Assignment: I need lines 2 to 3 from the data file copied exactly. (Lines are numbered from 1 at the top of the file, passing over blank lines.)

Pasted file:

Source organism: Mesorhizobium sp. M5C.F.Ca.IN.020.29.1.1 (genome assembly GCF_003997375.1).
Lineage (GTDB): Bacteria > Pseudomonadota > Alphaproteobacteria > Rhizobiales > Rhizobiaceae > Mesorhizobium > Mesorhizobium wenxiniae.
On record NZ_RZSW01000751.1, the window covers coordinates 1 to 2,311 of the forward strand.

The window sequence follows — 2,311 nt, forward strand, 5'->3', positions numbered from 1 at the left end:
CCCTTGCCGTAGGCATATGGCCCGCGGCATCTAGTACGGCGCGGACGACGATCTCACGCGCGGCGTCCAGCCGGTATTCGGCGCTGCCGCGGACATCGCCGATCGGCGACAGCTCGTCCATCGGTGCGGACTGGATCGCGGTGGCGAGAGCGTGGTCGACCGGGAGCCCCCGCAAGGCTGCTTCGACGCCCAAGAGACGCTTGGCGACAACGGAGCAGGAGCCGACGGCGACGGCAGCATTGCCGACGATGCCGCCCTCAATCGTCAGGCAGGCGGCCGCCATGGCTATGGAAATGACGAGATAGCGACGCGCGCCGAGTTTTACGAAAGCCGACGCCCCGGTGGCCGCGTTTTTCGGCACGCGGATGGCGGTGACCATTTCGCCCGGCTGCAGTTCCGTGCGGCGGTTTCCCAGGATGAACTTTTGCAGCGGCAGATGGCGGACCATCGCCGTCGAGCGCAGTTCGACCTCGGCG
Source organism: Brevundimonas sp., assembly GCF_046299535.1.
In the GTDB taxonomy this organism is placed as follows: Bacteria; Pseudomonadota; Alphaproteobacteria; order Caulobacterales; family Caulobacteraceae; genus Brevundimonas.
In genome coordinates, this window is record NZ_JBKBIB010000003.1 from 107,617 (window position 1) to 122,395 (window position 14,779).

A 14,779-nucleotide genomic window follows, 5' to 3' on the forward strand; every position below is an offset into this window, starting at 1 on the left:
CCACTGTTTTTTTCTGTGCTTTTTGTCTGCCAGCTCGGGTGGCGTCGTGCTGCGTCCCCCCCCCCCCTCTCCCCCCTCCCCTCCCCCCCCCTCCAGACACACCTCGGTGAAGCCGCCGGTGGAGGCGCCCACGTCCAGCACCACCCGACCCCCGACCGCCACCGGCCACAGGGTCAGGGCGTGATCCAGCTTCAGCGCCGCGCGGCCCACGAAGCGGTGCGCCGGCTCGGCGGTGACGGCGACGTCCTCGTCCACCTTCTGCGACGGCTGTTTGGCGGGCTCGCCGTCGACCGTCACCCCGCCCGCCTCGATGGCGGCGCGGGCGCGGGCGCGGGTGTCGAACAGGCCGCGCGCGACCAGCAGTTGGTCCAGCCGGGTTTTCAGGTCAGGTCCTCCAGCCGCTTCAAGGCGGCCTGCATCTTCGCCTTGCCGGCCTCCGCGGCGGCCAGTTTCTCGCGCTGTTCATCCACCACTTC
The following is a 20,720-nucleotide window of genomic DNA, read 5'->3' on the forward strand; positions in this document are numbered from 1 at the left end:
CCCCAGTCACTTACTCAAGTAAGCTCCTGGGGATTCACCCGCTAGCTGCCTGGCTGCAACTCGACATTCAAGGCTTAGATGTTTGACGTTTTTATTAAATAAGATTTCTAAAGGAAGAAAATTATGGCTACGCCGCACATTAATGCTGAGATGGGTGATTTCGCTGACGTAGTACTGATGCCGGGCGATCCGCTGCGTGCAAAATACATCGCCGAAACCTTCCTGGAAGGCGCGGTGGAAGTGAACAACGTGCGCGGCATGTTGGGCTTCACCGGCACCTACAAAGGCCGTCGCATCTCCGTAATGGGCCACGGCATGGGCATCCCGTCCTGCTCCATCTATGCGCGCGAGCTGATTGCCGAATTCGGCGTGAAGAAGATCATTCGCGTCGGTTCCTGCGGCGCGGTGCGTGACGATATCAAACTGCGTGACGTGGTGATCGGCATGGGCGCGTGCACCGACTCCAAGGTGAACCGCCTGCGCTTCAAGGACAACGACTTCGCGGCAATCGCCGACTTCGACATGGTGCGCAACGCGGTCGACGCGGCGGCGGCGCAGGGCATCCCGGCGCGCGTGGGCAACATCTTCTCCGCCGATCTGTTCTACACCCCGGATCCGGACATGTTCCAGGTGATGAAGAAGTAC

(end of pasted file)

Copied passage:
Lineage (GTDB): Bacteria > Pseudomonadota > Alphaproteobacteria > Rhizobiales > Rhizobiaceae > Mesorhizobium > Mesorhizobium wenxiniae.
On record NZ_RZSW01000751.1, the window covers coordinates 1 to 2,311 of the forward strand.